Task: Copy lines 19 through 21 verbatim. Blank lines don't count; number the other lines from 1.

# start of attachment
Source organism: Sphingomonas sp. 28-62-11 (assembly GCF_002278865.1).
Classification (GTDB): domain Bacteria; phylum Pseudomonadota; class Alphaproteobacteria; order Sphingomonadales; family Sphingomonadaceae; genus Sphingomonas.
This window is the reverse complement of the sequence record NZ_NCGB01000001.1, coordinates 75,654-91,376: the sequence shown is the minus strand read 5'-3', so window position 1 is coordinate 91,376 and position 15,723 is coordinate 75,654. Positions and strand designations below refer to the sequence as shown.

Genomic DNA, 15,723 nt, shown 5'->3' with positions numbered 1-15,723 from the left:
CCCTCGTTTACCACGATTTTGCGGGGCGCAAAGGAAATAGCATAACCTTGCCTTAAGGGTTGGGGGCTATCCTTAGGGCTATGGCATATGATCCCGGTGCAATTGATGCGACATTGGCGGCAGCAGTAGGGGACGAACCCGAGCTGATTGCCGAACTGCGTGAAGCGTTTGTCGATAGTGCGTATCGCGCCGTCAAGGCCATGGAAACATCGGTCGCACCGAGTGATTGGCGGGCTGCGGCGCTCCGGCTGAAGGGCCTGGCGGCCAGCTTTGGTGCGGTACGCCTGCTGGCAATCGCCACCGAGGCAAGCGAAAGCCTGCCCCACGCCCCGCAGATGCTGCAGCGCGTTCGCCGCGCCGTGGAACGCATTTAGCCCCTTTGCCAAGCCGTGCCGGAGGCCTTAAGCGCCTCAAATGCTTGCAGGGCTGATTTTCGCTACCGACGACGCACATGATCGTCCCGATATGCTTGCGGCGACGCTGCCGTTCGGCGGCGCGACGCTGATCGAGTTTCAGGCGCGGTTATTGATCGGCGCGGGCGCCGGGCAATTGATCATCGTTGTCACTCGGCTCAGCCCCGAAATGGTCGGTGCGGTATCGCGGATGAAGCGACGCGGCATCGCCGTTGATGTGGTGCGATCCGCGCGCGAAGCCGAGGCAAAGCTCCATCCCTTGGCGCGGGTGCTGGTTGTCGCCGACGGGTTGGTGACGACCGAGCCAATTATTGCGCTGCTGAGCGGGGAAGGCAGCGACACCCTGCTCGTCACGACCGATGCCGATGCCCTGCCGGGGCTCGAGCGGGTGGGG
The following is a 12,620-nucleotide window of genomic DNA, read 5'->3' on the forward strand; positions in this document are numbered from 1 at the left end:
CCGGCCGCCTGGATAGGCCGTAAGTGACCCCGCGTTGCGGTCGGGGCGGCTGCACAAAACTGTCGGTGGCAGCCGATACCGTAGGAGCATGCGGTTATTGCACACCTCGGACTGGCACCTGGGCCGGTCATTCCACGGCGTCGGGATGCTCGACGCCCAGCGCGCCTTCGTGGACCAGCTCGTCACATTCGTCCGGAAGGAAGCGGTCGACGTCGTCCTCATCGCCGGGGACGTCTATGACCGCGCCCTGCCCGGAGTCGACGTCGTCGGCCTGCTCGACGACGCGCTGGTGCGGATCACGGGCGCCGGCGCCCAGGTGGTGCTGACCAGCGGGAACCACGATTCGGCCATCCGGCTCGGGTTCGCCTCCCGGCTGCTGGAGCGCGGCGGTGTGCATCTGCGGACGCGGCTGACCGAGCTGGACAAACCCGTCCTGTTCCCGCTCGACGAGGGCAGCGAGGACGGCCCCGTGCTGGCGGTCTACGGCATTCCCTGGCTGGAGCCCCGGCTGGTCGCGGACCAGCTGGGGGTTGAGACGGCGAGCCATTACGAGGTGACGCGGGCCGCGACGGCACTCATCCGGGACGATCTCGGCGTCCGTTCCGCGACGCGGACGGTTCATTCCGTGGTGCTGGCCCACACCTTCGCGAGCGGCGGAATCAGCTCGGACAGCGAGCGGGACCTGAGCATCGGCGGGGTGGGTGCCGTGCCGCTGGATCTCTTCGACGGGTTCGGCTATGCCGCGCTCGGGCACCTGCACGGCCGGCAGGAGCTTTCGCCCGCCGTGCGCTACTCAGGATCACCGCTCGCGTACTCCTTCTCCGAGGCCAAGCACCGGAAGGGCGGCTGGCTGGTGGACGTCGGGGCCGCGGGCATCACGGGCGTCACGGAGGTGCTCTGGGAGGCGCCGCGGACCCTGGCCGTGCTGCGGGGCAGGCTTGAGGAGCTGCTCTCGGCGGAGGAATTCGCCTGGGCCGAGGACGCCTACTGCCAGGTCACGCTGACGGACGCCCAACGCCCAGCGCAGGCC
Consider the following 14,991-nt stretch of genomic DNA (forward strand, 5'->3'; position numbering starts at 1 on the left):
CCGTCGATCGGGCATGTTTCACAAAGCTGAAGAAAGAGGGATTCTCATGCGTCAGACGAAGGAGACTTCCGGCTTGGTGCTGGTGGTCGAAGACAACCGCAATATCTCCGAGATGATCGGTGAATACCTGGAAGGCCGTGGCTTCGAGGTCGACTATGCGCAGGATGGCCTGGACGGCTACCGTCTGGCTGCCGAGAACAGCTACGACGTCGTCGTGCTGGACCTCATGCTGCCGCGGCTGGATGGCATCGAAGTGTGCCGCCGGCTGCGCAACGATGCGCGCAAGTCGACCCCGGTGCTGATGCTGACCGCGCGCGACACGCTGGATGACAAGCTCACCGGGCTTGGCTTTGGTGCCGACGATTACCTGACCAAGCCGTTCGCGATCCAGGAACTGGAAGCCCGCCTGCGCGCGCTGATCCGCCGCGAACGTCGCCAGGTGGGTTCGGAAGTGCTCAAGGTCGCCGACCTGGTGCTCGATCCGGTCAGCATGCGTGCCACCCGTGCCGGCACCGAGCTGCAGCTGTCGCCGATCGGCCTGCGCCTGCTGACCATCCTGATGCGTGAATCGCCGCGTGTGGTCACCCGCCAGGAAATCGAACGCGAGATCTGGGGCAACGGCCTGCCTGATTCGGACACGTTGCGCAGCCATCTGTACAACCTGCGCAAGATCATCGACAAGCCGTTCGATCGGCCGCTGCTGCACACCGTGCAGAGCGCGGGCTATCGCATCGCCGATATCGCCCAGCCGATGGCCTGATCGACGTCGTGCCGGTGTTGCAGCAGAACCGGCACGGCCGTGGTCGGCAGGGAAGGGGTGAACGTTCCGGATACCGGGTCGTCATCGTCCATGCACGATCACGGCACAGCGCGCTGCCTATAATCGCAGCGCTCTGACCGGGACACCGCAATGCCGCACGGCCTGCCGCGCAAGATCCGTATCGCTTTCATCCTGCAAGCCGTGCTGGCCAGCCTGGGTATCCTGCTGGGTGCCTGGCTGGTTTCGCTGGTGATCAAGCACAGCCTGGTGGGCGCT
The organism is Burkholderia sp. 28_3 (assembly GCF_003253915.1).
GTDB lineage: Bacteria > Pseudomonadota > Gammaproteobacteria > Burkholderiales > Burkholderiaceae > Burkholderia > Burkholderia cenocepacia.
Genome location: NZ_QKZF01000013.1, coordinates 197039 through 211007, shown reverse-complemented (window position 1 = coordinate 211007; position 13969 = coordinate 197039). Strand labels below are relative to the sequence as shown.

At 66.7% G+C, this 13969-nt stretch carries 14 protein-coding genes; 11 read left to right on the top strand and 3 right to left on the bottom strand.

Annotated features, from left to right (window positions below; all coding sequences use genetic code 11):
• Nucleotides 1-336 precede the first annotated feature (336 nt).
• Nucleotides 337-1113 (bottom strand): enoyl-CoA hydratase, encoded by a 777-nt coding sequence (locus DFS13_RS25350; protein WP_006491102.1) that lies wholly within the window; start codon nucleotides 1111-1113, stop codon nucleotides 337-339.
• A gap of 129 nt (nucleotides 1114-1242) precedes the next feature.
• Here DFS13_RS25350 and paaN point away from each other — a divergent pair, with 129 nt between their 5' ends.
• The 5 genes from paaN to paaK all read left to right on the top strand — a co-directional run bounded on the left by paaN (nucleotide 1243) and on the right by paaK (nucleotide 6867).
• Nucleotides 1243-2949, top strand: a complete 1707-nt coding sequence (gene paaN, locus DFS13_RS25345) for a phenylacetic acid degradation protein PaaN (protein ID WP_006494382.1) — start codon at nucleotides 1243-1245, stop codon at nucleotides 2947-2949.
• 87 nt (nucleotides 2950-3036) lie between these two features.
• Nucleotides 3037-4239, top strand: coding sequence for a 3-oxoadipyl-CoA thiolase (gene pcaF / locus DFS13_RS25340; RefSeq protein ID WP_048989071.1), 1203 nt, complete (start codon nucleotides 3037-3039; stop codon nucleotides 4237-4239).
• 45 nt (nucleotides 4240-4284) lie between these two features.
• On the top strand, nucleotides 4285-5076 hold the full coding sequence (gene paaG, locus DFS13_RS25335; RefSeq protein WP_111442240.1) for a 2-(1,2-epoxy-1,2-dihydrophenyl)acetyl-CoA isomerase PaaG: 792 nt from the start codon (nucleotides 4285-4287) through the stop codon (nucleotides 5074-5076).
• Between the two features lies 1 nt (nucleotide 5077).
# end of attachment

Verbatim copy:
• The 5 genes from paaN to paaK all read left to right on the top strand — a co-directional run bounded on the left by paaN (nucleotide 1243) and on the right by paaK (nucleotide 6867).
• Nucleotides 1243-2949, top strand: a complete 1707-nt coding sequence (gene paaN, locus DFS13_RS25345) for a phenylacetic acid degradation protein PaaN (protein ID WP_006494382.1) — start codon at nucleotides 1243-1245, stop codon at nucleotides 2947-2949.
• 87 nt (nucleotides 2950-3036) lie between these two features.